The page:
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Andrews: Toronto Raptors need to study the road of Georges St-Pierre if they want to be NBA champs

24 years of blood, sweat, and tears have brought the Toronto Raptors to the NBA Finals and a chance to deliver a championship against the favoured defending champions Golden State Warriors. Sound familiar?

For long time Canadian fight fans, it should.

Carlos Newton should always be remembered as the first Canadian UFC champion, defeating Pat Militech at UFC 31 in 2001. But he would lose the belt six months later to Matt Hughes at UFC 34.

It was the story of another Canadian, Georges St-Pierre that draws on some close parallels with the Raptors road to glory.

Remember GSP’s devastating submission title loss to his idol, Matt Hughes at UFC 50 in 2004. Matt Hughes was the LeBron James and the Golden State Warriors of the welterweight division at the time. After the fight, a sombre GSP – at 23 years old – admitted he made mistakes and had too much respect for Hughes in the octagon.

“Rush” was second best at 170 pounds.

In the NBA, that might earn you a conference championship. In the UFC, it might earn you a pat on the back before a kick in the butt by your trainer.

It would take another five fights and just under two years, including squeaking by another sure fire Hall-of-Famer in B.J. Penn to earn another crack at the belt and Hughes at UFC 65 in November 2006.

It’s worth noting that MMA was still officially banned in most provinces of Canada at the time. The province of Quebec hosted its first UFC 83 event in April 2008. British Columbia jumped onboard in 2010, hosting UFC 115. Ontario followed suit in 2011, hosting UFC 129.

Imagine if basketball was banned in all provinces except Ontario. Would there be a Steve Nash or a Canadian basketball program for Canadians to be proud of today?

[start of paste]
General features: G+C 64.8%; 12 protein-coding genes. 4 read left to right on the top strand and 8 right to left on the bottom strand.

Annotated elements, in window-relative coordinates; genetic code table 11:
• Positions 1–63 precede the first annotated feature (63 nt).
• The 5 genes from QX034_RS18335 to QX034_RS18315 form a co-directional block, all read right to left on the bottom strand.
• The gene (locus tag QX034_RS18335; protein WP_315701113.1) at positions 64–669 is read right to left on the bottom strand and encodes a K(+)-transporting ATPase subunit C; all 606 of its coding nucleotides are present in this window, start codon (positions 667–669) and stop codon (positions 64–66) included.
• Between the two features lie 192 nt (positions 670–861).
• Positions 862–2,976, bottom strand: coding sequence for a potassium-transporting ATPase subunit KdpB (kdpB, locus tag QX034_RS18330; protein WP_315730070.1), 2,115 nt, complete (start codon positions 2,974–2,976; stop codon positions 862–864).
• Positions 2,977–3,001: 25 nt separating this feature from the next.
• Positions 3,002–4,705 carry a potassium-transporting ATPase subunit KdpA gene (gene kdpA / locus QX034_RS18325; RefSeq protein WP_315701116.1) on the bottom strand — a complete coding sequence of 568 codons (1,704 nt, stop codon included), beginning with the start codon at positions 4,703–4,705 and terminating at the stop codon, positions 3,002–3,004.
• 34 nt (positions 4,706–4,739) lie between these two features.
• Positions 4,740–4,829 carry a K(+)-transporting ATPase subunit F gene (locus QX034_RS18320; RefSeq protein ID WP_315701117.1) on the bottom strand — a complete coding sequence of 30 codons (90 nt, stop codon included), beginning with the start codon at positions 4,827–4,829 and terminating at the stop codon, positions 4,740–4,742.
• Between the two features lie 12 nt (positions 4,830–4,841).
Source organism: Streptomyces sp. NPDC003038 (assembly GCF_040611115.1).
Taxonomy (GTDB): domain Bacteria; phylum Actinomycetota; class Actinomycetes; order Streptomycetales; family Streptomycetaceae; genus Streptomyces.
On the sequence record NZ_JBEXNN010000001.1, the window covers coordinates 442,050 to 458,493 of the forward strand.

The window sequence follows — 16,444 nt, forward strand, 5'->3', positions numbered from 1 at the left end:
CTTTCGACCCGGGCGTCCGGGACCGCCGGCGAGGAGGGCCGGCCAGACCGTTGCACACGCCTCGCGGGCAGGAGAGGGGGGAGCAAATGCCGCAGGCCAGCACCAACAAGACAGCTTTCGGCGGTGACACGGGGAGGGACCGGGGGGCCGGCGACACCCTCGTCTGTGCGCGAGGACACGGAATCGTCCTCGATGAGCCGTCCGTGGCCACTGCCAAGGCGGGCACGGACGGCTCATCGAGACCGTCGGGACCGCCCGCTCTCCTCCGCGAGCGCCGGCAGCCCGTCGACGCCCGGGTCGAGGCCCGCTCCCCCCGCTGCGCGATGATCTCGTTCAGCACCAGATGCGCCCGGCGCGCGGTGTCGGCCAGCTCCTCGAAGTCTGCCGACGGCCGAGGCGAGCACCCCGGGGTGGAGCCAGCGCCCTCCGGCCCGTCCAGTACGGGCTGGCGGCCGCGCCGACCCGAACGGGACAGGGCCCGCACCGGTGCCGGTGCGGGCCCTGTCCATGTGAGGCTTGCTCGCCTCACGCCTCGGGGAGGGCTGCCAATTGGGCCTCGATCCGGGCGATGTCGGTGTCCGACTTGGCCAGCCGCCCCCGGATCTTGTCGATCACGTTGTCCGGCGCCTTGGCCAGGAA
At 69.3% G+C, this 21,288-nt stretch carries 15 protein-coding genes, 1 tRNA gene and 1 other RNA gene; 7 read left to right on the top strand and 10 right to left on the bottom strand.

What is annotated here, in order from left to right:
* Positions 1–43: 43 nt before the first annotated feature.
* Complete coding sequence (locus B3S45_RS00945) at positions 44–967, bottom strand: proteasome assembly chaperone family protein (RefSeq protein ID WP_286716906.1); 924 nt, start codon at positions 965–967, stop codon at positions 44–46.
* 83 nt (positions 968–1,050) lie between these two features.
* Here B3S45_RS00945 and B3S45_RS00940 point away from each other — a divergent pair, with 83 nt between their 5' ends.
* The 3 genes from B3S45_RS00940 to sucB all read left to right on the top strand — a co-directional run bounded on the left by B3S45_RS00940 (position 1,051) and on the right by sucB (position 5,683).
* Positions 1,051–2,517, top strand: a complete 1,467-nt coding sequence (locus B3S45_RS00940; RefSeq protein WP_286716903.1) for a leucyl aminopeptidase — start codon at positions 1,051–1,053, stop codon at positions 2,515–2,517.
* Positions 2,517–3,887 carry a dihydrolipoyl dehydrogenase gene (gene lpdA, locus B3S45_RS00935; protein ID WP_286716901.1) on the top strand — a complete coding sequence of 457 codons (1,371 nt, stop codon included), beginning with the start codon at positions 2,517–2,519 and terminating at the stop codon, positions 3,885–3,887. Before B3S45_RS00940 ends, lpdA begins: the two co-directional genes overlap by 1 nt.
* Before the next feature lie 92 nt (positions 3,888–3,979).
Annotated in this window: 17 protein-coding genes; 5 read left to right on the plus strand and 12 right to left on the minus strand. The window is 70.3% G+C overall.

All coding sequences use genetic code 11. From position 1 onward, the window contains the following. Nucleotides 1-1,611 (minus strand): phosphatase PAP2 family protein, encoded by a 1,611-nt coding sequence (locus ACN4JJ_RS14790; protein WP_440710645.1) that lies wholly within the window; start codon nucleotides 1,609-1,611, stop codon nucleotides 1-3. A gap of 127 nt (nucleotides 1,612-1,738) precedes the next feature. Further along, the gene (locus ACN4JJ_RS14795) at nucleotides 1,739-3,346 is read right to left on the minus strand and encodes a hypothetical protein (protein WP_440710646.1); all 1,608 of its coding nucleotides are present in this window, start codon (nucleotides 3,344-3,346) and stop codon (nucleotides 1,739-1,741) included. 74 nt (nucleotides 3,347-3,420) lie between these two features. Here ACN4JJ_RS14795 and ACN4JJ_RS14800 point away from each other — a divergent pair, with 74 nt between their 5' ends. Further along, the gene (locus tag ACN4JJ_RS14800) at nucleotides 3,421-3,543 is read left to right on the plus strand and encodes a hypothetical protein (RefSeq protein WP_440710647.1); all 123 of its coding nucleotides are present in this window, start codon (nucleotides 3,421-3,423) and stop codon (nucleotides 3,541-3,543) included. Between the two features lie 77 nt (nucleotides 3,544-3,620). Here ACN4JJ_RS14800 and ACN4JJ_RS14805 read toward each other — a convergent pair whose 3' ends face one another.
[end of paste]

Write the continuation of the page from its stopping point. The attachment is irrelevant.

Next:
In the rematch, GSP drew on his experience to shut down Hughes’ grappling and then stunned him with a head kick to shock the world and win his first welterweight crown. It remains a high water mark for Canadian MMA.

The win introduced GSP to the world and although he shockingly lost the belt by underestimating Matt Sera at UFC 79, and then regained it at UFC 83, he would go on to defend the belt nine consecutive times, earning the respect of fans around the world and transcending the sport.

Like St-Pierre, the Raptors cannot stand around and admire the Warriors in the Finals. Too much respect and the Warriors will run them off the court.

The Warriors need to get introduced to “We the North,” from the get-go.

Through players like Damon Stoudamire, Vince Carter, Chris Bosh, Demar Derozan, Kyle Lowry, and now Kawhi Leonard, the Raptors eventually transcended basketball from a popularity standpoint to now being on the cusp of all-time greatness.

Can Raptors bring it home in their first attempt against a formidable defending NBA champion?

If I were coach Nick Nurse, I would play GSP’s UFC 50 and UFC 65 fights for the team in the film room. Hell, bring in GSP himself for a locker room pep talk or two.

Why?

Because the Raptors are in a dogfight for the NBA championship.

@kenaiandrews

KenaiAndrewshttps://www.mmacrossfire.com
Kenai is a former Postmedia Network online news and sports editor. He is the Editor-in-Chief for MMA Crossfire.

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